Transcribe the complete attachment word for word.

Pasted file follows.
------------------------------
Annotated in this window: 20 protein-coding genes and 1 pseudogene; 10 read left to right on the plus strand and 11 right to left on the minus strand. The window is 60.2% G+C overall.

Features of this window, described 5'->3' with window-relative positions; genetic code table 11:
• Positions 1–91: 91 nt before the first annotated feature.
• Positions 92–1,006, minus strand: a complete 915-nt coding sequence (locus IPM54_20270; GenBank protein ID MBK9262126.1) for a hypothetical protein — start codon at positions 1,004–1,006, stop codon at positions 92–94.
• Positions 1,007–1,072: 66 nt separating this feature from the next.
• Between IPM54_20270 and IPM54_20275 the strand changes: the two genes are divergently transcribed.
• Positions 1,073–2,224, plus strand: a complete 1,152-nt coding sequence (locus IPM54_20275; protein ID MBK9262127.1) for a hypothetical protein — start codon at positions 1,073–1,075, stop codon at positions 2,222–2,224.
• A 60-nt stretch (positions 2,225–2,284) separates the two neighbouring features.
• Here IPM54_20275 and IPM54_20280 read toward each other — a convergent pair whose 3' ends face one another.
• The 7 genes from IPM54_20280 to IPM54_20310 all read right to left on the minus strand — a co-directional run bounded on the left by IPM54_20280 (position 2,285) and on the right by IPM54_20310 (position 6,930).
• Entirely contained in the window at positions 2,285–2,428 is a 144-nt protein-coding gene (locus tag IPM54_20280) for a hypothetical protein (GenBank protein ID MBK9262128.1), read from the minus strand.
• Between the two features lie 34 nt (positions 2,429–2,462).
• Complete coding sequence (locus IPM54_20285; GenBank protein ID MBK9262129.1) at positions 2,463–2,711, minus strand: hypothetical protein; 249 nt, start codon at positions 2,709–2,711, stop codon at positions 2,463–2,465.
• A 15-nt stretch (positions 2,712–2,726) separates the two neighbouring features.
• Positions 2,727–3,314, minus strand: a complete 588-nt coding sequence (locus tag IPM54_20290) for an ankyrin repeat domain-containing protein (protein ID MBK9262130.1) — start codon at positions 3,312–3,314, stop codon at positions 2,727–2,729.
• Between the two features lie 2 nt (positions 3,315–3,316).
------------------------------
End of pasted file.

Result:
Annotated in this window: 20 protein-coding genes and 1 pseudogene; 10 read left to right on the plus strand and 11 right to left on the minus strand. The window is 60.2% G+C overall.

Features of this window, described 5'->3' with window-relative positions; genetic code table 11:
• Positions 1–91: 91 nt before the first annotated feature.
• Positions 92–1,006, minus strand: a complete 915-nt coding sequence (locus IPM54_20270; GenBank protein ID MBK9262126.1) for a hypothetical protein — start codon at positions 1,004–1,006, stop codon at positions 92–94.
• Positions 1,007–1,072: 66 nt separating this feature from the next.
• Between IPM54_20270 and IPM54_20275 the strand changes: the two genes are divergently transcribed.
• Positions 1,073–2,224, plus strand: a complete 1,152-nt coding sequence (locus IPM54_20275; protein ID MBK9262127.1) for a hypothetical protein — start codon at positions 1,073–1,075, stop codon at positions 2,222–2,224.
• A 60-nt stretch (positions 2,225–2,284) separates the two neighbouring features.
• Here IPM54_20275 and IPM54_20280 read toward each other — a convergent pair whose 3' ends face one another.
• The 7 genes from IPM54_20280 to IPM54_20310 all read right to left on the minus strand — a co-directional run bounded on the left by IPM54_20280 (position 2,285) and on the right by IPM54_20310 (position 6,930).
• Entirely contained in the window at positions 2,285–2,428 is a 144-nt protein-coding gene (locus tag IPM54_20280) for a hypothetical protein (GenBank protein ID MBK9262128.1), read from the minus strand.
• Between the two features lie 34 nt (positions 2,429–2,462).
• Complete coding sequence (locus IPM54_20285; GenBank protein ID MBK9262129.1) at positions 2,463–2,711, minus strand: hypothetical protein; 249 nt, start codon at positions 2,709–2,711, stop codon at positions 2,463–2,465.
• A 15-nt stretch (positions 2,712–2,726) separates the two neighbouring features.
• Positions 2,727–3,314, minus strand: a complete 588-nt coding sequence (locus tag IPM54_20290) for an ankyrin repeat domain-containing protein (protein ID MBK9262130.1) — start codon at positions 3,312–3,314, stop codon at positions 2,727–2,729.
• Between the two features lie 2 nt (positions 3,315–3,316).